We asked Utah parents if they are satisfied with their neighborhood schools. Here’s what they told us
84% reported they are satisfied with their neighborhood schools with 43% reporting they are ‘very satisfied,’ according a new poll of Utahns with school-age children
Rebecca Martin is deeply invested in public schools, so much so that she is serving her third consecutive year as president of Hillcrest High School’s Parent Teacher Student Association.
That was preceded by two years as PTA president at the elementary level and two years at the middle school level.
Her commitment stems from her vested interest in the education that her four children have received in public schools, she said.
Her youngest child Joshua is a junior at Hillcrest and her three other children are Hillcrest alumni, two of whom are serving church missions and the other attending BYU.
But it is also about her bedrock belief in the institution of public education.
“I love that our educational system is open to anyone, anyone who wants to participate in it can come to school, come learn. To me, that’s what education is, opening our minds,” Martin said.
For her family, the education her children have received in Canyons School District has met all of their needs, which has included extra academic resources, opportunities to participate in clubs, activities and athletics, she said.
“They’ve just been able to be in all kinds of sports and theater and activities as well as their academics. The public school has just met all the needs that we wanted out of the school system,” she said.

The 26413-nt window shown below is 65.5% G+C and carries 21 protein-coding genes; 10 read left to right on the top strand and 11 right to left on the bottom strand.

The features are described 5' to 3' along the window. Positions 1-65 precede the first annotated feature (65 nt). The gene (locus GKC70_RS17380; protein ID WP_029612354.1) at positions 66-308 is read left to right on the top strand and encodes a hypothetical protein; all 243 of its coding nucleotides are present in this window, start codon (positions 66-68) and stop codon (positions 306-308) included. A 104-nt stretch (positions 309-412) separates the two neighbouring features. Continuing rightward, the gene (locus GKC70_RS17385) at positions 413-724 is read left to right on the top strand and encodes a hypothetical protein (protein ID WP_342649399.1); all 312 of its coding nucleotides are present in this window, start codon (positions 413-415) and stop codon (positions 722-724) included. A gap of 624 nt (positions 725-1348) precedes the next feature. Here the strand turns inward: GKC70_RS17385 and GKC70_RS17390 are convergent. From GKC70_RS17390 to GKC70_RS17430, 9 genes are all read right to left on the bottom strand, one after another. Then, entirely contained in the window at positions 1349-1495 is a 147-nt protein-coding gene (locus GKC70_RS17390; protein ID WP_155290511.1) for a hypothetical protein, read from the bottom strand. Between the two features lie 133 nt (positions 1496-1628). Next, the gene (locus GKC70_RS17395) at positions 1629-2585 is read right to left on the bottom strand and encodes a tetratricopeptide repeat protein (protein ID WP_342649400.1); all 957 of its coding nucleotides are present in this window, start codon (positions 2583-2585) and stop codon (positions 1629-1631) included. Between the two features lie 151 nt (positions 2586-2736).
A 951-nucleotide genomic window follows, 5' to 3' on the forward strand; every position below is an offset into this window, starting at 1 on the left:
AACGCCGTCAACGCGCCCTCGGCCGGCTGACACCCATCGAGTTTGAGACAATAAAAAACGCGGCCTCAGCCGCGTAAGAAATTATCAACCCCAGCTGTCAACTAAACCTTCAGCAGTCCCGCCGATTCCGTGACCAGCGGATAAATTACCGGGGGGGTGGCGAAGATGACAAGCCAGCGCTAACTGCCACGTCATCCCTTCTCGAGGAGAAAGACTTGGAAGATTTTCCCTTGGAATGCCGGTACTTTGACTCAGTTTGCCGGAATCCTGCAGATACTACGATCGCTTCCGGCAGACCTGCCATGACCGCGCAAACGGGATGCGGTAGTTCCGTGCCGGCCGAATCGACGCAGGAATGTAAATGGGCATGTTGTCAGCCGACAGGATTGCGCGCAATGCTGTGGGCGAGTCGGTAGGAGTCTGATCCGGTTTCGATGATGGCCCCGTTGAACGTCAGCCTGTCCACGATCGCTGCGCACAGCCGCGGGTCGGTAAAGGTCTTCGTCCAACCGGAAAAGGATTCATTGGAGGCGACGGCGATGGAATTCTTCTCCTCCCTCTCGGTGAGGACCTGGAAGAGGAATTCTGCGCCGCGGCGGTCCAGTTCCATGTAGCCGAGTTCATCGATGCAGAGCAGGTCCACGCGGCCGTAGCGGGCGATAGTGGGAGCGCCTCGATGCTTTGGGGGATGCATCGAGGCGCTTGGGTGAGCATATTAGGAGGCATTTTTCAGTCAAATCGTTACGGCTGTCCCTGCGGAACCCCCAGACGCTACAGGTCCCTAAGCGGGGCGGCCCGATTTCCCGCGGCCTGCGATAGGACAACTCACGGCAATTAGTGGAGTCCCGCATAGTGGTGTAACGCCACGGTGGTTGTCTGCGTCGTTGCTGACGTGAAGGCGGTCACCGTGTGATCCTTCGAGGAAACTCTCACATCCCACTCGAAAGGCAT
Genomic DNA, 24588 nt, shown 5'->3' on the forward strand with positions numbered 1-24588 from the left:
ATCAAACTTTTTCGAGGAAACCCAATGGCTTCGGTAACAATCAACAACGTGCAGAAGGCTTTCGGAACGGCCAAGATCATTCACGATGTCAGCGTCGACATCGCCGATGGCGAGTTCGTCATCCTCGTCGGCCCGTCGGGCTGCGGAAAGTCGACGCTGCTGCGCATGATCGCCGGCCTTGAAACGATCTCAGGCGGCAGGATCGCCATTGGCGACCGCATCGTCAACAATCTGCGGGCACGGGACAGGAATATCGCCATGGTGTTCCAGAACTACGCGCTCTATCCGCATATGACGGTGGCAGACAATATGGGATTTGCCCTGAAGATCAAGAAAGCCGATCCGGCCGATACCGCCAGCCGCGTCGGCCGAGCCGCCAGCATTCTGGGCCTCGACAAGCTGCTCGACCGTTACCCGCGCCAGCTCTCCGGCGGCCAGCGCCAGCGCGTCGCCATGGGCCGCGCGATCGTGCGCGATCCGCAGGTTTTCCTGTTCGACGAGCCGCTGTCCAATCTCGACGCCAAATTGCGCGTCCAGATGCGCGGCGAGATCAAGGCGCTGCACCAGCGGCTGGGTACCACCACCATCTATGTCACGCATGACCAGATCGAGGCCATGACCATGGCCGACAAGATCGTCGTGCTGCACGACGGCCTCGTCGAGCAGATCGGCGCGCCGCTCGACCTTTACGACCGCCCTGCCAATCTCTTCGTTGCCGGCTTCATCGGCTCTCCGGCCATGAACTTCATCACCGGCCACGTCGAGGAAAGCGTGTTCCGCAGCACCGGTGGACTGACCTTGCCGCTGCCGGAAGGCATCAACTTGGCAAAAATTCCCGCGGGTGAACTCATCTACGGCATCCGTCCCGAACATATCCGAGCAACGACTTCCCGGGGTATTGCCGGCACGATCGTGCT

A recent poll of parents of school-age children conducted for the Deseret News and the Hinckley Institute of Politics largely indicated satisfaction with their neighborhood schools.
According to the poll results, 84% said they are satisfied with their neighborhood schools with 43% reporting they are “very satisfied” and 41% “somewhat satisfied.” The Dan Jones & Associates survey of 311 parents had a plus or minus margin of error of 5.56%
Meanwhile, 5% said they were “somewhat unsatisfied” and 8% said they were “very unsatisfied.”
Renée Pinkney, president of the Utah Education Association, said the poll results are consistent with “what we already know, parents and kids are really happy with their neighborhood public schools. They love their teachers and other educators. They appreciate the school community and the extension that that has in the greater community,” she said.
It is especially true in rural communities, where schools are essential gathering places, whether the community is turning out for a football game or to attend a school play, she said.
“That sense of community is strong. The idea that you have parents and teachers who are working in partnership to make sure that their child and student is successful and thriving, and happy. All of those things, it’s just so important,” she said.
According to the poll results, 78% of the registered voters who have school-age children send their children to traditional public schools, 7% go to public charter schools, 3% attend private schools and 13% are home-schooled.
The poll results suggest lukewarm interest in the nascent Utah Fits All Scholarship, which is scheduled to launch next fall. Parents can apply for up to $8,000 in state funding that can be used for home-schooling, to attend private school or other education services.